A common question we get is, "What is the relay for and how do I wire it up?" So here is an overview of what a relay is, why you likely need it, and how to wire it up.

What is a Relay?

A relay is an electrical switch. It allows a low current "switch" circuit to control the electricity flow of a high-current circuit load, like your LED Light bar for example.

Why Do I Need A Relay?

When you create a circuit (a loop of electricity from the battery to your LED Light bar), if you just put a switch between the battery and the light, it will have to be rated for the full current (amp draw) of the light. Our lowest amp draw LED light pod has an amp draw of about 1.4 amps. Many switches would be able to handle that...but if you are using, say our 50" LED Light bar, that has an amp draw of about 17.2 amps, which may be too much for that little switch to handle. As a result, you could end up overheating the switch, melting the wires, and reducing the current that is getting to your lights, making them not as bright.

Check our our selection of LED Light Bars

LED Light Bar

Another reason you may want a relay is for the creative ways you can use electrical currents from things other than a physical switch. Let's say you want have your LED Light Bar come on with your high beams, or reverse lights, for example. Read more about that below. 

How to Wire your LED Light Bar Using a Relay

The relay will have 4 prongs on it, marked 30, 87, 85 and 86. Kind of cryptic isn't it. Well if you are just going to use our wiring harness, and switch, you don't need to know what any of this is, because it comes all pre-wired and plugged in together. 

Buy a Wiring Harness

wiring harness

But if you want to use some sort of electrical current to activate your LED lightbar, like make them come on when you turn your high beams on, or your reverse lights on (if you are adding LED backup lights), then you'll need to do a bit of rework.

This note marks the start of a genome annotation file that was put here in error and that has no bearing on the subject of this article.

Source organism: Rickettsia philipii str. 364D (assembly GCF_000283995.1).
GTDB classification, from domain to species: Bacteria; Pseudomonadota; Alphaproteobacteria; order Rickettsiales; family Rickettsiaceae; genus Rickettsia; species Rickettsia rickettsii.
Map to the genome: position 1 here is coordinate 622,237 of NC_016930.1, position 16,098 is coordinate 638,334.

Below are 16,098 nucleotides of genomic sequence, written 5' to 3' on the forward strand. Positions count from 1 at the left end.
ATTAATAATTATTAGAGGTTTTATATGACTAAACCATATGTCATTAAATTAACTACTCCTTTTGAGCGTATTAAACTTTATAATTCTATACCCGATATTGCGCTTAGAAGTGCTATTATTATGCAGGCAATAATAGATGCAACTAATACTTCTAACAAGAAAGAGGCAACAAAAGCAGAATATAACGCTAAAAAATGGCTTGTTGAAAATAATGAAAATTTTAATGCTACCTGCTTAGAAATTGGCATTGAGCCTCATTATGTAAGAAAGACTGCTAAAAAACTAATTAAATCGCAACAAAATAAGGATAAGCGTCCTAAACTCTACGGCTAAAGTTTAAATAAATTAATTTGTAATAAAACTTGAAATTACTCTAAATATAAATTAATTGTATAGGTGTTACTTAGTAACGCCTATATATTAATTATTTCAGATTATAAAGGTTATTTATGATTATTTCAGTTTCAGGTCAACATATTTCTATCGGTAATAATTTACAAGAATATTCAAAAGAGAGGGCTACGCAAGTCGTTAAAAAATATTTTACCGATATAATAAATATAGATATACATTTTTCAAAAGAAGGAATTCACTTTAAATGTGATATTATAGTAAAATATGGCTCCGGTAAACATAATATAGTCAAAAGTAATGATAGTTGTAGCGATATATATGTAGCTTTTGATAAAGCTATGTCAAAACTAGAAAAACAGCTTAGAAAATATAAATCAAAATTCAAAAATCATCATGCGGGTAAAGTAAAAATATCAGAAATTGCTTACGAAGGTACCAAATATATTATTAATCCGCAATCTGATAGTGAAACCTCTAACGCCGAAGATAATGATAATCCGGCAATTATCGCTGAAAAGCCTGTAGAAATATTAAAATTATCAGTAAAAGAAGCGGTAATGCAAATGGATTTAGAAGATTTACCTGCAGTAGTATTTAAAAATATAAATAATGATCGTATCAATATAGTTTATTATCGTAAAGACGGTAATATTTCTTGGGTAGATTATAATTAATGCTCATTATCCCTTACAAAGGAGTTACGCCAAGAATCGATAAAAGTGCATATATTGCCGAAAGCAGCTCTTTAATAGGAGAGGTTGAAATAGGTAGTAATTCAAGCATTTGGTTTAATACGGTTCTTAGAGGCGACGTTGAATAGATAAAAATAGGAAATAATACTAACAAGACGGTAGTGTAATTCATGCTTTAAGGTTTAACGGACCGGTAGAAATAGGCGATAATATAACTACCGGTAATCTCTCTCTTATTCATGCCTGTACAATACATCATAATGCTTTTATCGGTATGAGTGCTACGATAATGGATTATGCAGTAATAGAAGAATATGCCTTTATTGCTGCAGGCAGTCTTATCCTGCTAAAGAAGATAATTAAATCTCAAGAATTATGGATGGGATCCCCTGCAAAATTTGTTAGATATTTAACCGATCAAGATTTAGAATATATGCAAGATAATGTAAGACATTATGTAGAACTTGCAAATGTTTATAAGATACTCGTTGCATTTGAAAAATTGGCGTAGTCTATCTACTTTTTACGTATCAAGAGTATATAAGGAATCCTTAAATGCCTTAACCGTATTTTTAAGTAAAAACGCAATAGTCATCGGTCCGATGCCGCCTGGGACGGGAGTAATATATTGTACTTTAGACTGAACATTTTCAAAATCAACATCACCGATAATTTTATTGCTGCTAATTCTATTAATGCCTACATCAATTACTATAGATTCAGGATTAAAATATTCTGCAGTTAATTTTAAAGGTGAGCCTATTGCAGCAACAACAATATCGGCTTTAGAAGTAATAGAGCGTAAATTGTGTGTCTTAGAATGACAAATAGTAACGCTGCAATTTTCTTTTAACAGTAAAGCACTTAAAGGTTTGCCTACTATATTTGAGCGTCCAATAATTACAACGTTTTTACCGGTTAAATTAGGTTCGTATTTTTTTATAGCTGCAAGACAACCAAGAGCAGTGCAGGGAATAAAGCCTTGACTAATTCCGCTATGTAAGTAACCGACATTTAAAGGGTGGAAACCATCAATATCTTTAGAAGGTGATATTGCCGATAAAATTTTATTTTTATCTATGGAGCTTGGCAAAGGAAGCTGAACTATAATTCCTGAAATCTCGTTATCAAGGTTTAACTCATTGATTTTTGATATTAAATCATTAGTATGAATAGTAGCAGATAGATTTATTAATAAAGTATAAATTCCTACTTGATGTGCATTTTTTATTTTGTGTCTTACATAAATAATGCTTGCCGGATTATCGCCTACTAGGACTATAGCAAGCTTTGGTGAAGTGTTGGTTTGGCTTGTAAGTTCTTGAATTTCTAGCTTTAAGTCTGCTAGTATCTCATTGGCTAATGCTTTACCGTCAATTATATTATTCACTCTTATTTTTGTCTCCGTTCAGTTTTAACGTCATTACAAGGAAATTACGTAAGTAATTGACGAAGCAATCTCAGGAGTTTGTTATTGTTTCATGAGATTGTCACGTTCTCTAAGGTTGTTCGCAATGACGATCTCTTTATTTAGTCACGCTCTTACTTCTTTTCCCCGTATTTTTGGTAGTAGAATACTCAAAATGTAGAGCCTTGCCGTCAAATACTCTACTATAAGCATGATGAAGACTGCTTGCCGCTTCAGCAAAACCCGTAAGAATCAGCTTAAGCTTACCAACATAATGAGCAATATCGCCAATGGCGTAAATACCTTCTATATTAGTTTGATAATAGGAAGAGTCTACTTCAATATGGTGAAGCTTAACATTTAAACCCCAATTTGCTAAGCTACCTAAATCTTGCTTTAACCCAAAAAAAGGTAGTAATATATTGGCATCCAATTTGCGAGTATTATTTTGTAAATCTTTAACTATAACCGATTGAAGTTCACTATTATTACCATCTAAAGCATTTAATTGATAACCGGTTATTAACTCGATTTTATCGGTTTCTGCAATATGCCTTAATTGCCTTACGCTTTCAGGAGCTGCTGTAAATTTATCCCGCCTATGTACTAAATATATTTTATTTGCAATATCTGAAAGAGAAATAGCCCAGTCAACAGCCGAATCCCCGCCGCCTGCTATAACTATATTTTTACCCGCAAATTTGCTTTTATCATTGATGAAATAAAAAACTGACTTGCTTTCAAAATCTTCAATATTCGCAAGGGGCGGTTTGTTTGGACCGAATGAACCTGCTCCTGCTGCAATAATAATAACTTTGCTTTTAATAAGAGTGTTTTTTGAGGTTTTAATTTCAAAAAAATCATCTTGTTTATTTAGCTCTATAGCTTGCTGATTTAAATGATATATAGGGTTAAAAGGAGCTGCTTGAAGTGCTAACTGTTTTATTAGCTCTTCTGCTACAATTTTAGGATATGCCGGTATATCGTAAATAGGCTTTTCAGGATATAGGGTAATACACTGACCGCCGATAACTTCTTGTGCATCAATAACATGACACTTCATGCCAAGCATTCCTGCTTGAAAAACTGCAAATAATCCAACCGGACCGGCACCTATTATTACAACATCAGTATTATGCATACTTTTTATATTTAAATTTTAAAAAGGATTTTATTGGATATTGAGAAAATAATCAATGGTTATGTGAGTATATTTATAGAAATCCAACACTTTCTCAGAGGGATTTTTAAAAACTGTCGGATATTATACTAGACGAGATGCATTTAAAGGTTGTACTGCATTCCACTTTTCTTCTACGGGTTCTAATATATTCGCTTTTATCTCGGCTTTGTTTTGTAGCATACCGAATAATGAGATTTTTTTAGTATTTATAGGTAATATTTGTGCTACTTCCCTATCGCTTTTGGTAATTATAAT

First, let's explain the what these 30, 85, 86, 87 numbers are. Let's start with a picture:


Image of a Relay

30 and 87 create the switch to your LED lights. By default this switch is open, so current cannot get from the battery to your lights.

30 - is your power source for your LED lightbar. It connects to the positive (+) side of your battery or to a switched power source that only gets power when your ignition is on.
87 - goes to the positive side of your LED lights.

85 and 86 use electrical current to create a magnetic force, which then closes the 30 to 87 switch and allows the electricity to flow to your lights. Without this current, no magnetic force is created, so the 30 to 87 switch stays open, and your lights stay off.

85 - connect to the power source that you want controlling the switch. For example you could splice a wire off your high beam wire or off your backup light wire
86 - connect to a ground.

(Note: 85 and 86 can be reversed, but our harnesses have them setup this way).

"What if I don't always want my LED Light to come on with my high beams or backup lights?"

Good question! So you'd want another switch on your dash that you turn off and on. When it is off, and you put your high beams on, your LED light will still be off and vice versa. In this case, you need to wire the dash switch in between the trigger current, i.e. the line you spliced off your high beam wire or your backup light wire. 

With our wiring harness, all you need to do is cut the wire coming from the switch to the 30 prong on the relay, and wire it to your high beam lead or your backup light wire. That way, when you do have your high beams on, the current from that goes to the dash switch first, and if that is off, the electricity can't get to the 85/86 circuit to create the magnetic force to close the 30/87 circuit, which turns on your LED lights.

Still Have Questions?

No problem, we are here to help. Just give us a call on our toll free number at the top of the screen and we'll walk you through it.
Welcome to Our Updated Website!

On 1/16/2015 we launched our new website. We hope you like the new look and feel of the site. But more importantly we've added a lot more features to help make the site a better customer experience for you. Below are just a few of the new features of our site.

  1. Site is now mobile optimized
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  6. Earn REWARDS! Earn 1 point for every 10 dollars you spend, then use your points for discounts on your next purchase where each point gets you 1 dollar off! You must register when you checkout to get and keep track of your points.
  7. The ability to register an account so you can keep track of your order status, see past purchases, and see your rewards balance. Plus you get 5 reward points just for registering.

Now as with anything new, there may be a few kinks to work out. If you have any problems or questions, please don't hesitate to Contact Us!

Thanks for visiting!

Sincerely,

The ExtremeLED Team